March 8, 2018 at 6:06 pm EDT | by Michael Radkowsky
ADVICE: Lesbian lover resents being shoved back in the closet
closet, come out, coming out, gay news, Washington Blade

Back in the closet?

Hi Michael,

 

Based on our vibe, I asked a gal I met out to dinner. She told me that she was dating a man but added that she’d been attracted to women in the past. Soon, she left her boyfriend and we started dating. 

 

I spend most of my time (including nights) at her place. This is problematic because her family lives nearby and frequently come over without notice.   

 

She has shared how they engrained in her the importance of marrying a man and she is battling internally. So when I first started staying over, I would have to hide in closets when her family would show up unexpectedly so that I wouldn’t be seen.  

 

I’m still hiding some of the time because she does not want her family to see how often I am there; but I am hiding less, because I don’t like hiding. And once, she even took me over to meet them briefly. So now her family knows I am her “friend,” knows my name and that I am a potential roommate, as we are talking about moving in together. 

 

We have a kitten, but she denied me the opportunity to contribute half to purchasing her in case we ever broke up. 

 

My girlfriend has told her sister and a few friends about us. Regarding her parents, she tells me to trust her, be patient and supportive, that she will tell them but needs time. But how much time is enough time? 

 

She means everything to me and has been the first person I have been with that I truly feel is the one, but I have doubt that she feels the same way because she is not honest about who I am to her.

Michael replies:

This letter is all about your girlfriend and the ways in which you think she has been making your life difficult and painful. You are focusing on the wrong person.

You knew from the get-go what you were getting into, given that she told you when you met that she was dating a man. Yet you chose to pursue her.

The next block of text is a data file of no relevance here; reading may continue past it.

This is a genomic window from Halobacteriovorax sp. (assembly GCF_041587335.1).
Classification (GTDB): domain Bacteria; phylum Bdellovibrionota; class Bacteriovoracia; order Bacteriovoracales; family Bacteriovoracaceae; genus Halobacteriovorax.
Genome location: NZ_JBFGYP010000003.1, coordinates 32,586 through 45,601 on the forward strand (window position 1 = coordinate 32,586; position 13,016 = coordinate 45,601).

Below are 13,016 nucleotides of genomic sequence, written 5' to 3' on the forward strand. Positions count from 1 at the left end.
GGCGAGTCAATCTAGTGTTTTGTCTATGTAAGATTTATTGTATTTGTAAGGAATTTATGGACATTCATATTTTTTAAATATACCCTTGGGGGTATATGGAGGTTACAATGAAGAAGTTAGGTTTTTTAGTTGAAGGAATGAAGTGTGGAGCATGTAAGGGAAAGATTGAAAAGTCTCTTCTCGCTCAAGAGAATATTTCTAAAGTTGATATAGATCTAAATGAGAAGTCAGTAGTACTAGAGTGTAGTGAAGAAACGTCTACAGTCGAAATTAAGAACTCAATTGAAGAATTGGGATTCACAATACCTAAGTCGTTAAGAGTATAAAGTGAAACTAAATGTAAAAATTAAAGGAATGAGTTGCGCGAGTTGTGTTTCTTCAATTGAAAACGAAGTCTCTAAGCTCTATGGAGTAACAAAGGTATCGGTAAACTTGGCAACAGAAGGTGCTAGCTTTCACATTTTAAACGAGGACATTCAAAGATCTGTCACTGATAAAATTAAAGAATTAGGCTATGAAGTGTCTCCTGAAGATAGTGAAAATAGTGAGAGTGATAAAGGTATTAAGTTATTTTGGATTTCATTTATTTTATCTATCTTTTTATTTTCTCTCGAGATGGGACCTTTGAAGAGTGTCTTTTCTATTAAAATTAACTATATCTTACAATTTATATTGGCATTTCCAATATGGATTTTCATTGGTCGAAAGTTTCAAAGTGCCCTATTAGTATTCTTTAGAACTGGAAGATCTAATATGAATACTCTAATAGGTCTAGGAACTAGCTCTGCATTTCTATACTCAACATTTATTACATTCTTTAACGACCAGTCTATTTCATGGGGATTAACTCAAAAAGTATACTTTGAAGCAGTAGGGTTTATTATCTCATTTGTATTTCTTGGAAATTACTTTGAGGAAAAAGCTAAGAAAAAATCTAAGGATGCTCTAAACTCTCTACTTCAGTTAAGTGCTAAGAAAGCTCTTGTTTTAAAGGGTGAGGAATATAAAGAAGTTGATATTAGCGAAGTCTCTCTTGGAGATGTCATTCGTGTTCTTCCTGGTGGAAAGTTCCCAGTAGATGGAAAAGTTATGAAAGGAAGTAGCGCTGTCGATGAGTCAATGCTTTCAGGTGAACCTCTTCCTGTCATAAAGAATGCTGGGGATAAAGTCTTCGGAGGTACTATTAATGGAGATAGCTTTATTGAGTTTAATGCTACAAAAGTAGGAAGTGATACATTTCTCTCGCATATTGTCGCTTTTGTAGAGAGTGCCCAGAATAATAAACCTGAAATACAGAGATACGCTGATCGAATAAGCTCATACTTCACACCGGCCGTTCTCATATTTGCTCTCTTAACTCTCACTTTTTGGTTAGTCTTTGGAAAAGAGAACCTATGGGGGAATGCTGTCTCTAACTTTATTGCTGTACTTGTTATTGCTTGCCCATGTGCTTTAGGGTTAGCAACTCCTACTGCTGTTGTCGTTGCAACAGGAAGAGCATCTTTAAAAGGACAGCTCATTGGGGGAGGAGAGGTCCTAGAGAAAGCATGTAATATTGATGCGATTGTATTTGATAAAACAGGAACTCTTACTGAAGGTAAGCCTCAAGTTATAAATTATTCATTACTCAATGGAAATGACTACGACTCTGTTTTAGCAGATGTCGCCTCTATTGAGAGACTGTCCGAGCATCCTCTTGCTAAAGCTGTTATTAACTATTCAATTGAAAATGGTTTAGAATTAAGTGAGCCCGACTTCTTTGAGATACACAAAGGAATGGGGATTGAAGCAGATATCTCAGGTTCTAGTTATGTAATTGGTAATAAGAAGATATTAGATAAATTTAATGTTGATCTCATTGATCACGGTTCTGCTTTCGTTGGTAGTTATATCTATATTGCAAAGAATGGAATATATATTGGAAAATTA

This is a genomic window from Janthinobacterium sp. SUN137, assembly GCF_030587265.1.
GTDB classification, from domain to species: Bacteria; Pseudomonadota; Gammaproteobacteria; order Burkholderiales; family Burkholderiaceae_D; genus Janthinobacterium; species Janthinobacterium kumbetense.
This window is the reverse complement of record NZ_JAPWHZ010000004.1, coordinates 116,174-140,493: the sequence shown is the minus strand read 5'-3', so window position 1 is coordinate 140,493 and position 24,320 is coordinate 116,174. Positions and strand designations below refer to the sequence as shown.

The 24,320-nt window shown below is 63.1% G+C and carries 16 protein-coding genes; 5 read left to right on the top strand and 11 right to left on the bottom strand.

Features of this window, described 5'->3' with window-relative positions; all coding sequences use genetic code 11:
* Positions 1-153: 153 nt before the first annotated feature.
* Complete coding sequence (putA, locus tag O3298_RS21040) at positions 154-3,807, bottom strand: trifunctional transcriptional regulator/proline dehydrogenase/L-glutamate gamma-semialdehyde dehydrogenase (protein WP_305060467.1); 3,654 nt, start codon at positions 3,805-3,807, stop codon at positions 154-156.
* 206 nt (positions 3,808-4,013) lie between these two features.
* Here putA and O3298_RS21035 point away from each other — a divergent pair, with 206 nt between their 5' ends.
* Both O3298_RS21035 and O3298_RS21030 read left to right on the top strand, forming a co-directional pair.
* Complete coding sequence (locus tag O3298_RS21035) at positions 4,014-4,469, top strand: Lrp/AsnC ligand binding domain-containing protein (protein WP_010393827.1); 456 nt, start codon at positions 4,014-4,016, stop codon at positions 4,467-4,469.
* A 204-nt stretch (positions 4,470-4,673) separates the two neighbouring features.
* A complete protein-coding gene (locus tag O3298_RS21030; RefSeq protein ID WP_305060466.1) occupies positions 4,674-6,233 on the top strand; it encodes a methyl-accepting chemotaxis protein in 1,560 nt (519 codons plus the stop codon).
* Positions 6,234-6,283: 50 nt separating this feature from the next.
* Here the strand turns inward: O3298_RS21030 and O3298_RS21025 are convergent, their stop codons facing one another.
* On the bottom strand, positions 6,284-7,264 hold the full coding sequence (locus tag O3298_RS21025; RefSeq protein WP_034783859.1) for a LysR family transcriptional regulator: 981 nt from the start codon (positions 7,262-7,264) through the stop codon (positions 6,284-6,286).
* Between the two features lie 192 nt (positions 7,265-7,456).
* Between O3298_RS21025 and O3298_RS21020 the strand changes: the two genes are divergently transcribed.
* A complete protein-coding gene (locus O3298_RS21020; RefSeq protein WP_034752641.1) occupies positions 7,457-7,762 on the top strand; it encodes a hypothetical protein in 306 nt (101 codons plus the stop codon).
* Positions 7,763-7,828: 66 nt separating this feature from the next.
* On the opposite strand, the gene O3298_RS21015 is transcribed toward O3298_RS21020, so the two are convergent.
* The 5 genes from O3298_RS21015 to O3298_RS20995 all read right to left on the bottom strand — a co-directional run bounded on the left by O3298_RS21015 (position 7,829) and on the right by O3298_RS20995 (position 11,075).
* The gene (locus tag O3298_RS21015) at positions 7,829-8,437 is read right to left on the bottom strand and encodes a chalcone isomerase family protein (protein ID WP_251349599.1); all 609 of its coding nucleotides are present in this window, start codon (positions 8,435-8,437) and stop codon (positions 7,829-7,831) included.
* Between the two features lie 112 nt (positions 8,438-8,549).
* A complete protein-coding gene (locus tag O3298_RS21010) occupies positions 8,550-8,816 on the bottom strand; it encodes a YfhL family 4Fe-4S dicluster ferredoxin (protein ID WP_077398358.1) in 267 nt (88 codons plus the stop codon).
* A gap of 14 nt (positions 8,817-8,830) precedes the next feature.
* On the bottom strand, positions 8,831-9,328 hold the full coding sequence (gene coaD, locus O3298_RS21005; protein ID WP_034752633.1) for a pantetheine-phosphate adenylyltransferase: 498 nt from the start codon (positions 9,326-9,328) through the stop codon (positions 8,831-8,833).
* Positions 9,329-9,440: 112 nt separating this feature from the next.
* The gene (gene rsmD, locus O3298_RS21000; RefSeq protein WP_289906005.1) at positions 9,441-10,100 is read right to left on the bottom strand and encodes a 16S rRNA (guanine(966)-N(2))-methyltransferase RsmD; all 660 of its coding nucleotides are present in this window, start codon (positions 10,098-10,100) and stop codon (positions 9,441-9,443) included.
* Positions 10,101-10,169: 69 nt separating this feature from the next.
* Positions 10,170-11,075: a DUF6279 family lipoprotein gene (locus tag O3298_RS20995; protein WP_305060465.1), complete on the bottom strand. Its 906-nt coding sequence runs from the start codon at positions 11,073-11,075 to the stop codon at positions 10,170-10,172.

Since then, you’ve agreed to literally hide in the closet so that her family won’t suspect that she’s in a relationship with you. You’ve even tolerated her buying a kitten without your contribution so that ownership will be clearly hers if you break up. And you’ve continued to stay in this relationship.

The answer isn’t for you to figure out how long you can wait for your girlfriend to change, it’s to figure out why this situation has been so alluring from the beginning and to decide if you really want anything different than feeling like the helpless victim of your closeted girlfriend. While you report that you’re hiding less frequently, you still are getting into that closet.

I wonder what you’re looking for, and what you feel you deserve. What makes you want to stick around in a relationship where you are largely hidden away and downplayed?

What are your own feelings about being gay? Does it somehow work for you to be in a down-low relationship? Is your own family less than approving of your sexual orientation?  Do they even know? 

If the gay issue is thorny for you, as I suspect it is, you have some work to do on yourself before you can have a healthy relationship with another woman.

Another important question: What has contributed to you accepting such low standards for a relationship?

I wonder what your past relationships were like. Open and loving? Or somehow seeming like a challenge to get the other person to be interested in you or really treat you as a partner?  You don’t seem to feel you deserve much, despite your being offended by your girlfriend’s behavior. You would do yourself a favor to figure out why this is.

Not incidentally, I am wondering what about your girlfriend makes you feel that she is “the one.” She’s making it loud and clear where she stands, and it isn’t in a visible, committed relationship with you.

If you want something different from what you have, don’t count on your girlfriend changing. True, most everyone does change over time, but we don’t get to dictate the changes others make. Nor can we make them adhere to a schedule

So take your focus off your girlfriend and put your focus on yourself. You’ve got some work to do if you don’t want to continue to play the victim in this or any other relationship.

 

Michael Radkowsky, Psy.D. is a licensed psychologist who works with LGBT couples and individuals in D.C. He can be found online at michaelradkowsky.com. All identifying information has been changed for reasons of confidentiality. Have a question? Send it to Michael@michaelradkowsky.com.

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